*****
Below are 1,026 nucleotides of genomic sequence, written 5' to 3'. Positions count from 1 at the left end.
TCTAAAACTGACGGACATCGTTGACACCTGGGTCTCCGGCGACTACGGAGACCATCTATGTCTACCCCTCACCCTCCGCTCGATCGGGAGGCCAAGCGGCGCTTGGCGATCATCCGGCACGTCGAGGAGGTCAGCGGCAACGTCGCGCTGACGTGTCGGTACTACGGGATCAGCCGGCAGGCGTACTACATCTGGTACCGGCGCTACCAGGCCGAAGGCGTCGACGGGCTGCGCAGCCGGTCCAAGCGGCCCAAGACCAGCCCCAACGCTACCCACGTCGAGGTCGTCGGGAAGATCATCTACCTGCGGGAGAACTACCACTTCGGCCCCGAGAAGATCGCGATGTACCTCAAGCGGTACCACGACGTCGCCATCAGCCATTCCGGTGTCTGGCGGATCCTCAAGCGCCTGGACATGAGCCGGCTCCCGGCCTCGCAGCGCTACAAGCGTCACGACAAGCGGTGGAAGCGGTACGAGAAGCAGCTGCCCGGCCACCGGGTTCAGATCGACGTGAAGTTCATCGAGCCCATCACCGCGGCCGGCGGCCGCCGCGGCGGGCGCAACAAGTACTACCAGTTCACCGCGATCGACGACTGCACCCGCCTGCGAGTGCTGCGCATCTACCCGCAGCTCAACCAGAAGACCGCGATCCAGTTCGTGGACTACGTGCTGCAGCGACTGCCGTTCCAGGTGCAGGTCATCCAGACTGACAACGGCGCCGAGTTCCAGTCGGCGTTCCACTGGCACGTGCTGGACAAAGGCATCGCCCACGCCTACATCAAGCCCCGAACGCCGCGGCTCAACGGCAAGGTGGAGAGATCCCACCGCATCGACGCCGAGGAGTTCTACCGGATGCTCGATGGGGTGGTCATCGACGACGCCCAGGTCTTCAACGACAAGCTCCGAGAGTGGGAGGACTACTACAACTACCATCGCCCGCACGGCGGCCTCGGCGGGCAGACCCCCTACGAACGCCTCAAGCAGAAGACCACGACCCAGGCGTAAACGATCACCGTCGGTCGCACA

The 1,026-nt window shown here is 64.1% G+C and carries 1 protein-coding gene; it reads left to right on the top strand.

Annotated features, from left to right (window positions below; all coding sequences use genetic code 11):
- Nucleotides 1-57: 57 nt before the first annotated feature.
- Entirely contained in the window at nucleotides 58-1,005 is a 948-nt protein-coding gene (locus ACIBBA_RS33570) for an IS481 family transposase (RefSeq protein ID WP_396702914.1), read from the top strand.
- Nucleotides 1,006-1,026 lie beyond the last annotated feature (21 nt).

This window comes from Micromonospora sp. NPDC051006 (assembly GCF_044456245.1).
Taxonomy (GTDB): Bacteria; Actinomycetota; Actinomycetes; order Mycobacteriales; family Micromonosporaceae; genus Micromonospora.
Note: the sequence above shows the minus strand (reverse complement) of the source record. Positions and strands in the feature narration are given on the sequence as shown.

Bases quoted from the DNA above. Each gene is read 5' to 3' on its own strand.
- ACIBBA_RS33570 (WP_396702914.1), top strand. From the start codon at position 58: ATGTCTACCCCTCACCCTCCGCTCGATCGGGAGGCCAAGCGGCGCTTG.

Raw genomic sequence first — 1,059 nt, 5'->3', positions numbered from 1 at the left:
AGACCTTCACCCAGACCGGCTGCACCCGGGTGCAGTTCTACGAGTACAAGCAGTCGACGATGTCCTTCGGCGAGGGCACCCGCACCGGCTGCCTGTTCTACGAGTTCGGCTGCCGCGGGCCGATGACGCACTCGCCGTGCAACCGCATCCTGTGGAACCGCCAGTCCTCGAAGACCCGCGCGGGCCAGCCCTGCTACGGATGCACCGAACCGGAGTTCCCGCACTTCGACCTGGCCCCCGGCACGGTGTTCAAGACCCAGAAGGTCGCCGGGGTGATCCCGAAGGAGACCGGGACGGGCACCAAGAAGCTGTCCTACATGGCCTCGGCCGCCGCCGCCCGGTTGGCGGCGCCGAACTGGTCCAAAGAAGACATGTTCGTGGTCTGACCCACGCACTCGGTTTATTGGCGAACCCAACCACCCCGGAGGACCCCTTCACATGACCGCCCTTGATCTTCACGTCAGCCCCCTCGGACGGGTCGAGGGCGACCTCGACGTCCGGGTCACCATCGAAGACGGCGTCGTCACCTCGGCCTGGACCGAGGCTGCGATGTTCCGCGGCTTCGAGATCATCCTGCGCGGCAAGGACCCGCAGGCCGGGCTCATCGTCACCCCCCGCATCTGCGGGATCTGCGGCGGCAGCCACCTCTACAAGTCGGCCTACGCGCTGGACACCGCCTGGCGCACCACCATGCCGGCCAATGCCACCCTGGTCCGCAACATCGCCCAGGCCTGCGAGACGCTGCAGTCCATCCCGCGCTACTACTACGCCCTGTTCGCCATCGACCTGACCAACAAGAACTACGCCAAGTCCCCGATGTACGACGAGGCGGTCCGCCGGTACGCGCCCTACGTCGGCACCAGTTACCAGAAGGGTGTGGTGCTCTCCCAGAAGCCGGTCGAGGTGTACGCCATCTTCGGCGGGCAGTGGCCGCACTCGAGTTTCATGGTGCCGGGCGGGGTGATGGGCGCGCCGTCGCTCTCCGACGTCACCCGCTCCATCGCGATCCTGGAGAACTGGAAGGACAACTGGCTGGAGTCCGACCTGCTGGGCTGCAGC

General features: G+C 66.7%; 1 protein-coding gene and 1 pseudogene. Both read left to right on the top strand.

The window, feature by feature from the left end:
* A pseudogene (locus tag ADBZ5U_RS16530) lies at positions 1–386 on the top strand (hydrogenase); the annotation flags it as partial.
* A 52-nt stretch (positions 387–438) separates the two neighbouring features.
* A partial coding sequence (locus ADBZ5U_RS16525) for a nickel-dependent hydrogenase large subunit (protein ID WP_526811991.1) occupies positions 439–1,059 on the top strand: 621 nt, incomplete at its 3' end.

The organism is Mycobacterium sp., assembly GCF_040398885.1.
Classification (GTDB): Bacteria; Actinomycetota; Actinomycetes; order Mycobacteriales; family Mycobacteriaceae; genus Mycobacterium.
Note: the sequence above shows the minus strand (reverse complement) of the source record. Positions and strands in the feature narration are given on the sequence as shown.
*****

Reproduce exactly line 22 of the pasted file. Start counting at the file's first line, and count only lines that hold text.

Note: the sequence above shows the minus strand (reverse complement) of the source record. Positions and strands in the feature narration are given on the sequence as shown.